This is an entry in a year-long project to post-blog the demobilisation experience for British servicemen at the end of the Second World War. See here for an introduction to the project and here for a brief overview of the demobilisation process.
"How do I become someone's 'regular customer'?" complains a John Bull reader in Warrington this week. "Since being demobbed, I need cigarettes and a paper every morning on the way to work. But several shops have told me clearly that they can only serve their regular customers. As I have been unable to be a regular customer anywhere for five years, I am fast being forced into becoming a non-smoker and non-reader."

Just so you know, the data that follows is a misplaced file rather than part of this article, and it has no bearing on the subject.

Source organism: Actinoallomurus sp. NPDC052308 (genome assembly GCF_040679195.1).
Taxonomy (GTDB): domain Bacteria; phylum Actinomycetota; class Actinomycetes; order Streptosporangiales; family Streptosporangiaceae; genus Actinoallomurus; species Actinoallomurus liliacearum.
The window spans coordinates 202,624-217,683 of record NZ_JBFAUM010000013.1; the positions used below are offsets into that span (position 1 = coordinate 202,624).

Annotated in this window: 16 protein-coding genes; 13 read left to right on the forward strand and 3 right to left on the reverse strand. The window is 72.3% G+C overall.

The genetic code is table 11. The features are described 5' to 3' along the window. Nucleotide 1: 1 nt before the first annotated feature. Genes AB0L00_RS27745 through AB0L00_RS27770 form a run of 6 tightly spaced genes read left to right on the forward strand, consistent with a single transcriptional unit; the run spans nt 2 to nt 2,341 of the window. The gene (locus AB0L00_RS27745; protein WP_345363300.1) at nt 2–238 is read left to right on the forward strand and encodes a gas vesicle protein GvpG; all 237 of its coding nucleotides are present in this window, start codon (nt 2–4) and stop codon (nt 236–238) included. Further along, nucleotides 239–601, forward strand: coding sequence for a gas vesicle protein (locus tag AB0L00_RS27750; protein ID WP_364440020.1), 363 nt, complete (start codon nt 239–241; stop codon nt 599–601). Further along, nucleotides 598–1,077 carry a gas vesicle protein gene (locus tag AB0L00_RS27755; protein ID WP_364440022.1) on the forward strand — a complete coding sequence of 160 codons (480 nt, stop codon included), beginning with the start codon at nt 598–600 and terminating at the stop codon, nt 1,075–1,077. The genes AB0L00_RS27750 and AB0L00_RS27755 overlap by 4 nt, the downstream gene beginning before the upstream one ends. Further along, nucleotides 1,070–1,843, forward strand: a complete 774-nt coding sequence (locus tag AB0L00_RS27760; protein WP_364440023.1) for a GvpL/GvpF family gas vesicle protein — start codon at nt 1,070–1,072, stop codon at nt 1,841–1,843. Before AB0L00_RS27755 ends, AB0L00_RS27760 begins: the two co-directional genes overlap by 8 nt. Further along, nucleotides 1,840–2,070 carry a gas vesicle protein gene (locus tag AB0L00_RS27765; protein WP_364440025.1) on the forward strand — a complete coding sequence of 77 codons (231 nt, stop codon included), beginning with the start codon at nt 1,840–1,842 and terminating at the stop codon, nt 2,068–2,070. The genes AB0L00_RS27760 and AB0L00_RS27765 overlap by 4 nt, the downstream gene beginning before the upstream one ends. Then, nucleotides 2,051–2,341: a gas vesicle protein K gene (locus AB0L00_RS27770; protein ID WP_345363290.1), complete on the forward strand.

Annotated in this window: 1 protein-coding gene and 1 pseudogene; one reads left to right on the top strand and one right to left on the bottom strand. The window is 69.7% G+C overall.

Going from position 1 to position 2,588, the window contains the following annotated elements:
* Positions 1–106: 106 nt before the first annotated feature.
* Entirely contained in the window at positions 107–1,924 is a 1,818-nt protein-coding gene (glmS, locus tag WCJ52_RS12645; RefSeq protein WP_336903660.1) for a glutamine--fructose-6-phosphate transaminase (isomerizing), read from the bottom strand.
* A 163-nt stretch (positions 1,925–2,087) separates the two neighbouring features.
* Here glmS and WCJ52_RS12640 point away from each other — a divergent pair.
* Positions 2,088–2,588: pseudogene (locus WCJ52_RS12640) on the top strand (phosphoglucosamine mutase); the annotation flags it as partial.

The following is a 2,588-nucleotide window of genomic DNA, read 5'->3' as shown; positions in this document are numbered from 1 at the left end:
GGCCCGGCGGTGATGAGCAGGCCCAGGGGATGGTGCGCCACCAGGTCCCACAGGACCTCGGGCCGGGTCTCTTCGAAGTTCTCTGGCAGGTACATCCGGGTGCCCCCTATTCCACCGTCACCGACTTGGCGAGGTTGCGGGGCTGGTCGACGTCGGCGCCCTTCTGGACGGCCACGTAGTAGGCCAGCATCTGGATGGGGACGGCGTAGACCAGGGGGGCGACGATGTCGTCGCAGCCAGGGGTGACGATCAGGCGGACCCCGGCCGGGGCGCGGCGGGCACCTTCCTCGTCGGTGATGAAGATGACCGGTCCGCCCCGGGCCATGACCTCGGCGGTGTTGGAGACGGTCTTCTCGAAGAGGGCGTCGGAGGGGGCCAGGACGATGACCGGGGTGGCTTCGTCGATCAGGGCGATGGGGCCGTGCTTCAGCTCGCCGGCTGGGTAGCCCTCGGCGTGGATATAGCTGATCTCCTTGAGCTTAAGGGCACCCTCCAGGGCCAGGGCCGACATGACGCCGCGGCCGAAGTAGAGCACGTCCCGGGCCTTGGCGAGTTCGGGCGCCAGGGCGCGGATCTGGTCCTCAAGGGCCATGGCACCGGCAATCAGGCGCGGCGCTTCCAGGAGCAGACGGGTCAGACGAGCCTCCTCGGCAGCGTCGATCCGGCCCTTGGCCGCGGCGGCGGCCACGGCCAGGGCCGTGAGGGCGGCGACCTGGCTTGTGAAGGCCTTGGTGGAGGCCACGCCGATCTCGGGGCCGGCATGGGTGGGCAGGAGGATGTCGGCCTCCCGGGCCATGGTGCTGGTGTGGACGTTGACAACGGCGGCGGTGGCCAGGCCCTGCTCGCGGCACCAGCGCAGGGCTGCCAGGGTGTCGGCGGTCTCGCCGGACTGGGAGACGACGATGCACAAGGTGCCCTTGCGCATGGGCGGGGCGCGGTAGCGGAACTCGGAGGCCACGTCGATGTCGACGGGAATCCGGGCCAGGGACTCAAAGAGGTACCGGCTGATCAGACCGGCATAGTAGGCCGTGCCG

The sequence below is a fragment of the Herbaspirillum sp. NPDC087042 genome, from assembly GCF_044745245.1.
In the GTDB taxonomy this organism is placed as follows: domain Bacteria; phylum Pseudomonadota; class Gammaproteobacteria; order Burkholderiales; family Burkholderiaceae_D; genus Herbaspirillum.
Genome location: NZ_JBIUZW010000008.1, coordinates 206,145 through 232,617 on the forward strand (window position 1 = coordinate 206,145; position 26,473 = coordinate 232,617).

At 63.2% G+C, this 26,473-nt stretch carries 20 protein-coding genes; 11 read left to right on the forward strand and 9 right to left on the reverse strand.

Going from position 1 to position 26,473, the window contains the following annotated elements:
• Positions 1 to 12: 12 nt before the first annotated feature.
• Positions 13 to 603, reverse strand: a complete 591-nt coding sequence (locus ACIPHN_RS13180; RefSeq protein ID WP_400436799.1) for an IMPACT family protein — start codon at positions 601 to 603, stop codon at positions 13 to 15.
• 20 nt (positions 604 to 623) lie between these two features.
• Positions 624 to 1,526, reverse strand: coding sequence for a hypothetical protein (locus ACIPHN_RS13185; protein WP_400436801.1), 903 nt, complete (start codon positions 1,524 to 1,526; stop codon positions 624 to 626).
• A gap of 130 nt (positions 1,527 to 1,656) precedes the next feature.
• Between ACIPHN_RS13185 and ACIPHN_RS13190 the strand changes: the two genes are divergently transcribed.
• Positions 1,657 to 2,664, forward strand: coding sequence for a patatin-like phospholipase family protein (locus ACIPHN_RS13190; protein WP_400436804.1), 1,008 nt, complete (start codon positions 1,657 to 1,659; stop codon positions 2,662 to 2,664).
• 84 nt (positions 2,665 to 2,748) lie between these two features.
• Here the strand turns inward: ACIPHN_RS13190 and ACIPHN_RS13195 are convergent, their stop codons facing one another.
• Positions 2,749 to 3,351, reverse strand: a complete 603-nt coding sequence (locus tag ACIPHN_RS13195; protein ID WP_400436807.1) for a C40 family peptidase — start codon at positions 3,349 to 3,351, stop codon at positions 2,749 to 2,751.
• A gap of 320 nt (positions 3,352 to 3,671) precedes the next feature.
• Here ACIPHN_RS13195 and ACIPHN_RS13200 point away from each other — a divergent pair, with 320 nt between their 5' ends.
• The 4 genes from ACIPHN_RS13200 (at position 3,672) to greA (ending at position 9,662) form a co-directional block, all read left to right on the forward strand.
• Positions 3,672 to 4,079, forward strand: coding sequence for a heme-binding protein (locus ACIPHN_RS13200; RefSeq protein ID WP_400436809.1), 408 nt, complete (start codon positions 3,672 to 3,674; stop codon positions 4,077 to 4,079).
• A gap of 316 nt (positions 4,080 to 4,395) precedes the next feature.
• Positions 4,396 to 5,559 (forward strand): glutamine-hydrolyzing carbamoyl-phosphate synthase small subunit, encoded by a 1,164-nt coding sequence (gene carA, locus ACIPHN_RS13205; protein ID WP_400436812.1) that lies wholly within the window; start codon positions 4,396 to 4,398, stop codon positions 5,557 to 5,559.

Another John Bull correspondent is unhappy about career opportunities for ex-servicemen. "My cousin, a corporal in the Royal Corps of Signals, who had had a highly technical training, was looking forward to a job in engineering or radio when he was demobbed. But both the advisory council and the employment exchange were very definite. 'Go back to your old job,' they told him. Now he's back at the provisions counter earning £3 a week. Of course, he has prospects - he may rise to be a manager at £4 a week."